Socialism in the air

From a transcontinental speech by Glenn Greenwald to the discussions at dozens of workshops, the Socialism 2013 conference inspired and educated, reports Alan Maass.

Leaders of struggles for education justice nationwide spoke out at Socialism 2013Leaders of struggles for education justice nationwide spoke out at Socialism 2013

THE ANNUAL Socialism conference brought more than 1,300 people to Chicago on June 27-30 for a long weekend of education, discussion and debate about radical politics and the struggle for social change.

All told, there were close to 150 sessions between Thursday evening and Sunday afternoon, on subjects ranging from the history of the struggle against racism, to the roots of the democracy protests in Turkey, to Marxist theories of economic crisis, to working-class literature in the U.S. in the 1930s. Attendance figures were several dozen shy of last year's conference, but the energy of those who attended Socialism 2013--sponsored by the Center for Economic Research and Social Change (CERSC) and cosponsored by the International Socialist Organization (ISO)--was no less intense.

One highlight was a late-evening plenary session featuring left-wing journalist Glenn Greenwald. He was scheduled to speak in person at Socialism, but has been busy over the last month panicking the American political establishment with exposés revealing the extent of National Security Agency (NSA) spying.

Unable to come back to the U.S. for the conference--in part for fear of a vindictive prosecution by the Obama administration--Greenwald asked to speak via a live Internet hookup for his first public address since the NSA revelations broke. His words were heard by a cheering crowd of more than 1,000--and the video of his speech, posted at WeAreMany.org, has since been watched by more than 100,000 people.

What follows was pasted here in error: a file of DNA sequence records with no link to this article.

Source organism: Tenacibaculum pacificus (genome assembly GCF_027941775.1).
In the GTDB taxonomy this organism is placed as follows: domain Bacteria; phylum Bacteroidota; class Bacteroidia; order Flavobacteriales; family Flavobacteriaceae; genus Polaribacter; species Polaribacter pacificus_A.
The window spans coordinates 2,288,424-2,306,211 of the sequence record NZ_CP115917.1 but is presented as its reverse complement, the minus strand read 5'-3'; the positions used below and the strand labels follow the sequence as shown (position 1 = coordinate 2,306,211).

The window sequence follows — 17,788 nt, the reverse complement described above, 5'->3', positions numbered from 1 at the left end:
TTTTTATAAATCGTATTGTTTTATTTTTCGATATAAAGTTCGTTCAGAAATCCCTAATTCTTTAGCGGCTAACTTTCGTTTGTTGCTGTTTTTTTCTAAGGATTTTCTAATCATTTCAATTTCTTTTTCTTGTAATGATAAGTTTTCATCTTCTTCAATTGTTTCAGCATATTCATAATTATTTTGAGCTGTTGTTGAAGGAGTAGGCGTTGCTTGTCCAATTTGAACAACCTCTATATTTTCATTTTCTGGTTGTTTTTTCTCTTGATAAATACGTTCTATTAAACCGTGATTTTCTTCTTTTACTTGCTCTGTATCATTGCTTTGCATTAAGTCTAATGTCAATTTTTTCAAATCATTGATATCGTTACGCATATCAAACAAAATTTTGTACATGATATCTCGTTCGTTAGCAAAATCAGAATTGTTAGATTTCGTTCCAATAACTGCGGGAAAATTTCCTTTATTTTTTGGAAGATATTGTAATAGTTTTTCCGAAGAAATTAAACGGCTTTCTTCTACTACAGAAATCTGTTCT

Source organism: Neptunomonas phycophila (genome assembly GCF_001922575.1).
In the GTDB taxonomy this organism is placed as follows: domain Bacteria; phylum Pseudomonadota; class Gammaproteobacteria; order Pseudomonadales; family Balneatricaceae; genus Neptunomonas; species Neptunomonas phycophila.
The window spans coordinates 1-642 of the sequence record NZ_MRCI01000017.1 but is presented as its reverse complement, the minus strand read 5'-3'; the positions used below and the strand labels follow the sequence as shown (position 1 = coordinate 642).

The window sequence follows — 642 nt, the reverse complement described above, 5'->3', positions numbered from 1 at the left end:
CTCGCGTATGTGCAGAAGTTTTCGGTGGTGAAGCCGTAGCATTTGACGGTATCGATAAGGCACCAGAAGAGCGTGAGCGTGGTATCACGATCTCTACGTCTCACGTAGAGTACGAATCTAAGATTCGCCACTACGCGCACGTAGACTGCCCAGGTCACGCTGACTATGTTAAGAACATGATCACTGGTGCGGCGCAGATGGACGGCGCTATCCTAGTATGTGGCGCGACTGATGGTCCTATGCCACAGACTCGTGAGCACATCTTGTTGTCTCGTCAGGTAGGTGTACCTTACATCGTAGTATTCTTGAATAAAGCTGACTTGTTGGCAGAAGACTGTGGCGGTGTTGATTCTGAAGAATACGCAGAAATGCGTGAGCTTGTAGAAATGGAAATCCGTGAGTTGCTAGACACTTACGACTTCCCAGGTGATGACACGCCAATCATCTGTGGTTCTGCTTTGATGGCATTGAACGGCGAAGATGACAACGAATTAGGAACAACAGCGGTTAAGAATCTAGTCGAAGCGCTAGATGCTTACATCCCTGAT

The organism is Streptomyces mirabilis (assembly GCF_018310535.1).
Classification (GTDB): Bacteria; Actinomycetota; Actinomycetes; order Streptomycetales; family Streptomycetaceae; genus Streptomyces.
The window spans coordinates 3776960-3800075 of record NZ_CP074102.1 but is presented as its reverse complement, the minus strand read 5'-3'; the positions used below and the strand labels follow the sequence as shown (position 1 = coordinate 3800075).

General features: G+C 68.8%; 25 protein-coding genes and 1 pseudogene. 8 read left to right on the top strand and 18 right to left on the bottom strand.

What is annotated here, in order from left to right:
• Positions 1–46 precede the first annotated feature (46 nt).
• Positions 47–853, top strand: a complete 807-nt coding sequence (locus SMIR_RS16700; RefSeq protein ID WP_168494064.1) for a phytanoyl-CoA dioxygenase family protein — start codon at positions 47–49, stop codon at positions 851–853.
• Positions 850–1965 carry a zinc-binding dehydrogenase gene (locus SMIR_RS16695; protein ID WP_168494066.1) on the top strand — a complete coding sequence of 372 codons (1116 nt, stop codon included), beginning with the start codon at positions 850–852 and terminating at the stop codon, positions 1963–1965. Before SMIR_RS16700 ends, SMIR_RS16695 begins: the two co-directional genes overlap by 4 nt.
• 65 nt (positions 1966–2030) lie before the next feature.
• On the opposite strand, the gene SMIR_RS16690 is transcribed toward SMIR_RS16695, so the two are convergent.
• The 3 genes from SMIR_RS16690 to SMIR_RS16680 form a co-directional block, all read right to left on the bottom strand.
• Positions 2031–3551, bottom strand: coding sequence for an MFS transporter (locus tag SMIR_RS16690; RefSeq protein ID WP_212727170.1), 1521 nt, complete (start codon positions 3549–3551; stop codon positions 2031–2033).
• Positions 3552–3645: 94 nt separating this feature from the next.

Greenwald was introduced by author and filmmaker Jeremy Scahill, whose new movie Dirty Wars casts a spotlight on the crimes committed by the U.S. in the name of the "war on terror." "What Glenn Greenwald has done with his reporting over these last weeks," Scahill said, "is to shake the foundations of power in Washington and in the national security state."

Greenwald paid tribute to the whistle-blower who was the source for his articles on the NSA's mass surveillance programs: Edward Snowden, the former NSA contract employee. Greenwald described Snowden's reasons for taking an action that could land him in prison for the rest of his life, or worse:

What he ultimately said is that he simply didn't want to live in a world where the U.S. government was permitted to engage in these extraordinary invasions--to build a system that had as its goal the destruction of all individual privacy. He said that he didn't want to live in a world like that, and he could not in conscience stand by and allow that to happen, knowing that he had the power to help stop it.

Snowden's "contagious" courage, Greenwald said, holds a lesson for all of us:

If you take a courageous step as an individual, you will literally change the world, because you will affect all sorts of people in your immediate vicinity, who will then affect others, who will then affect others. You should never doubt your ability to change the world.

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ANOTHER PLENARY session the following night brought together teachers, students and parents involved in struggles across the country against the assault on public education.

Educators from New York City to Chicago to Seattle described how the offensive by corporate school deformers is affecting them, from the standardized testing frenzy that has twisted school curriculums to the escalating pressure for layoffs and concessions. Two parents from Chicago who helped lead the fight against Mayor Rahm Emanuel's drive to close more than 50 elementary schools gave an emotional account of the impact on their communities.